Leadership Effectiveness: Leadership in Action

Leadership Effectiveness: Leadership in ActionHave you ever filled in one of those feedback forms online about a hotel, wireless carrier, or rug cleaner and had the sense that your time and effort in giving feedback has gone into a great black hole? A model response is the one I recently received after a visit to Curry Village in Yosemite National Park. I had indicated in my comments that I had to wait an unreasonable length of time in an extremely long line to just pick up the keys to my cabin.

The response I got was immediate, personal, and courteous. They apologized, investigated, and described the actions they have taken in response to my feedback. They referenced their values/philosophy. They built customer loyalty. Perfect!

Immediate: Their response came within three days of my submission via their feedback form online.

Personal: “Please accept my apologies for the time you had to wait to pick up your keys,” as opposed to a form letter, “We apologize for any inconvenience.”

Courteous: “I would like to thank you for bringing this specific issue to my attention so that I am able to monitor and correct the situation.”

Apology: “I understand that your experience was frustrating and time-consuming and apologize that you had to wait so long to get settled into your cabin.”

Investigated: “I have looked into the issue you mentioned that the line was extremely long and then closed when you returned.”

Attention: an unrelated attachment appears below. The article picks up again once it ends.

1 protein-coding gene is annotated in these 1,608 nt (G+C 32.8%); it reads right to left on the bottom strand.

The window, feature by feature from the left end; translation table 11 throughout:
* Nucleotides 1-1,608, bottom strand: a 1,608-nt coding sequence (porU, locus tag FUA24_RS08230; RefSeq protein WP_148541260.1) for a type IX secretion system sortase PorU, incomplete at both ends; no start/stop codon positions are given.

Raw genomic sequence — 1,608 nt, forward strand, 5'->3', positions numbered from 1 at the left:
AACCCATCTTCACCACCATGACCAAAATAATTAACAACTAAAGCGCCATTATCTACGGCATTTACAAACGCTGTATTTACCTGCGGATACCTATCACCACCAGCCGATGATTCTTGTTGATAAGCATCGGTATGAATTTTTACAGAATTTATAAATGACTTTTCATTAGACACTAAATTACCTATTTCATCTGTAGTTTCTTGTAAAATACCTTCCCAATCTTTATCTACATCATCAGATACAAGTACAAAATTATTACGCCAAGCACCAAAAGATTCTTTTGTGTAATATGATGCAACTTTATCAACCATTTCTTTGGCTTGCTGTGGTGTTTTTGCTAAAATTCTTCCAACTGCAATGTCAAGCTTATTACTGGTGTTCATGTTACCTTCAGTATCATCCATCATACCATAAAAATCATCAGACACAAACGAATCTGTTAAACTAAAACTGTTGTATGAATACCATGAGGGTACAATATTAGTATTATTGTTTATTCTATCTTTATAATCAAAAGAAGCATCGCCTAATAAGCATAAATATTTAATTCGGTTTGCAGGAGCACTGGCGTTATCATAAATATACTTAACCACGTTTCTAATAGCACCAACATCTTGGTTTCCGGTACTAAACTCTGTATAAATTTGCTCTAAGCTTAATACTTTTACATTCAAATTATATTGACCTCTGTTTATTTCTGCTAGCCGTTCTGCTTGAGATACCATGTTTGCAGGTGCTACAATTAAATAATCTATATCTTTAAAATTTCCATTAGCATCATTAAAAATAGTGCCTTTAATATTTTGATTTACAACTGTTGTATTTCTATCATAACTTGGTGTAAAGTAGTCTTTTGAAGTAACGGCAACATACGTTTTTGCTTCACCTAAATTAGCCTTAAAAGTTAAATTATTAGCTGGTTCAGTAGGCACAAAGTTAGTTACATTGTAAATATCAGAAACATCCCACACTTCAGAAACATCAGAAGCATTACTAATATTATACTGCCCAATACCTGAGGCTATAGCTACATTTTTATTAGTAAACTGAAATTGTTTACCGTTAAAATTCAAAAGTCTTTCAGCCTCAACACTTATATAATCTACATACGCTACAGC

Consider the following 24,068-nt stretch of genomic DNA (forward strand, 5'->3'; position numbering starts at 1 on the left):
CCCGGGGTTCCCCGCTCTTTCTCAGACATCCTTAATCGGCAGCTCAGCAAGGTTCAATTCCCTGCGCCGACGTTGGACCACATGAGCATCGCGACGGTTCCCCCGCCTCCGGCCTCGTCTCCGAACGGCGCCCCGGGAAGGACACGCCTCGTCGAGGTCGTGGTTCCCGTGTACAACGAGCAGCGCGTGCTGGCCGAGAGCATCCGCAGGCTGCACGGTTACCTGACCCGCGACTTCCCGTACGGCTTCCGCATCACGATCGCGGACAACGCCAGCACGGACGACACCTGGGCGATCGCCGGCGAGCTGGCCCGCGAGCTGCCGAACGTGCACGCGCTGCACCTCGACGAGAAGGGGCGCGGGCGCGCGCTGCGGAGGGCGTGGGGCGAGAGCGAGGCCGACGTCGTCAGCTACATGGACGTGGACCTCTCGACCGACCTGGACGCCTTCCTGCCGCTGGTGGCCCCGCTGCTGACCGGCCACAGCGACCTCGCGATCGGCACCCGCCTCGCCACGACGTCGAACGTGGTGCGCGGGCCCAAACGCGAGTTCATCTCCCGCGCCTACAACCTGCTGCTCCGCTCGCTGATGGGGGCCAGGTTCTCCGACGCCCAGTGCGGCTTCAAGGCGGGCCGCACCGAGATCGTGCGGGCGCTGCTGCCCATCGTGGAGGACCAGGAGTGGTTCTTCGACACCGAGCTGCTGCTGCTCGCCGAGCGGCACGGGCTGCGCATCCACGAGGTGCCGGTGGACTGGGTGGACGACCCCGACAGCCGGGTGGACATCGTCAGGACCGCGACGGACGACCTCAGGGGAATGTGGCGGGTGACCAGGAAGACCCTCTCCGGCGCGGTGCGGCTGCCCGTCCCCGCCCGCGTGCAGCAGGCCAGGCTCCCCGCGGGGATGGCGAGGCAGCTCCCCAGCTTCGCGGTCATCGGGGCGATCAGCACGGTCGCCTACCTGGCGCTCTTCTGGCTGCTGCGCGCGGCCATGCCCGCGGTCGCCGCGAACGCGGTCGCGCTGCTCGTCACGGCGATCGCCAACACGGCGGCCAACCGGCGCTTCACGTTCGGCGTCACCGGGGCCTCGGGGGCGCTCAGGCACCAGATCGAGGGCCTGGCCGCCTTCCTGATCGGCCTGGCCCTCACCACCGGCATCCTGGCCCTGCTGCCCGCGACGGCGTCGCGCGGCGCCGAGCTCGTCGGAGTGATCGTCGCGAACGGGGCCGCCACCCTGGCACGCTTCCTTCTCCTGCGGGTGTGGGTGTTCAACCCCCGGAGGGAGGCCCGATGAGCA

Actions to Remedy: “I believe many people were using the key pick up window as a normal check-in line, and subsequently have taken steps to prevent this from occurring in the future. We have created and installed two large signs indicating that it is a “Key pick-up” window, and have instructed staff and management to periodically remind guests that the window is only for guests who have already checked in and simply need their keys.”


  • “This is certainly not the ‘welcome’ we want to give our guests.”
  • “Please know that we take our roles as stewards of Yosemite very seriously and will use your input in adjusting our operations.”
  • “The management and staff of DNC Parks & Resorts at Curry Village are dedicated to providing the highest level of guest service possible. When those guest expectations are not met, we appreciate the opportunity to receive feedback so we may refine our operating procedures and services.”

Building Customer Loyalty: “I am confident your next trip to our property will provide the positive experience you are seeking and look forward to seeing you back in Yosemite soon.”

So, this is a model for the next time you receive customer feedback (or any feedback). The response you get from the customer or whomever will be quite positive IF you:

  • Are immediate, personal, and courteous in expressing thanks for the input.
  • Apologize.
  • Show evidence you took it seriously and investigated.
  • Take action and report back on what that action is.
  • Tie the events and your response to you core values.
  • Make it clear you want to continue to do business with the person giving feedback.

How have you responded to customer input in the past? How have you felt when you have given input? What will you do to ensure a positive response on the part of a customer giving you or your organization feedback?

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